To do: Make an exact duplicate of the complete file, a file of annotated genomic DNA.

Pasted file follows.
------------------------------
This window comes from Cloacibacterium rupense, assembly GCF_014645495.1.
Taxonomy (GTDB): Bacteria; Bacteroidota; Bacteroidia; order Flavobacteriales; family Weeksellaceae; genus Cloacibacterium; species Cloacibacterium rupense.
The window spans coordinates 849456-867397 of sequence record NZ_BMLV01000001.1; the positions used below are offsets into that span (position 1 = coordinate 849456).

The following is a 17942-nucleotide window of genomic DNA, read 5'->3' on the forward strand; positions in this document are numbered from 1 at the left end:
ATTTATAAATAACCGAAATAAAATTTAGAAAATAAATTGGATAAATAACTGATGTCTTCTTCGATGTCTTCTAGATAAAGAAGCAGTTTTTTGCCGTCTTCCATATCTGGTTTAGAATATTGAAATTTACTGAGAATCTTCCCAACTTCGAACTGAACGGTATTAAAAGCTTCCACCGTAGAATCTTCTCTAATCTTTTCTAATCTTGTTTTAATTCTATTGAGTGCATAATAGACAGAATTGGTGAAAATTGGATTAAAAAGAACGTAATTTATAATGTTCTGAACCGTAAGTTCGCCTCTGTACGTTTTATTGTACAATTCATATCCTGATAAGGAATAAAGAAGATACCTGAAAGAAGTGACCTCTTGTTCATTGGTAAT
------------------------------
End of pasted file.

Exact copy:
This window comes from Cloacibacterium rupense, assembly GCF_014645495.1.
Taxonomy (GTDB): Bacteria; Bacteroidota; Bacteroidia; order Flavobacteriales; family Weeksellaceae; genus Cloacibacterium; species Cloacibacterium rupense.
The window spans coordinates 849456-867397 of sequence record NZ_BMLV01000001.1; the positions used below are offsets into that span (position 1 = coordinate 849456).

The following is a 17942-nucleotide window of genomic DNA, read 5'->3' on the forward strand; positions in this document are numbered from 1 at the left end:
ATTTATAAATAACCGAAATAAAATTTAGAAAATAAATTGGATAAATAACTGATGTCTTCTTCGATGTCTTCTAGATAAAGAAGCAGTTTTTTGCCGTCTTCCATATCTGGTTTAGAATATTGAAATTTACTGAGAATCTTCCCAACTTCGAACTGAACGGTATTAAAAGCTTCCACCGTAGAATCTTCTCTAATCTTTTCTAATCTTGTTTTAATTCTATTGAGTGCATAATAGACAGAATTGGTGAAAATTGGATTAAAAAGAACGTAATTTATAATGTTCTGAACCGTAAGTTCGCCTCTGTACGTTTTATTGTACAATTCATATCCTGATAAGGAATAAAGAAGATACCTGAAAGAAGTGACCTCTTGTTCATTGGTAAT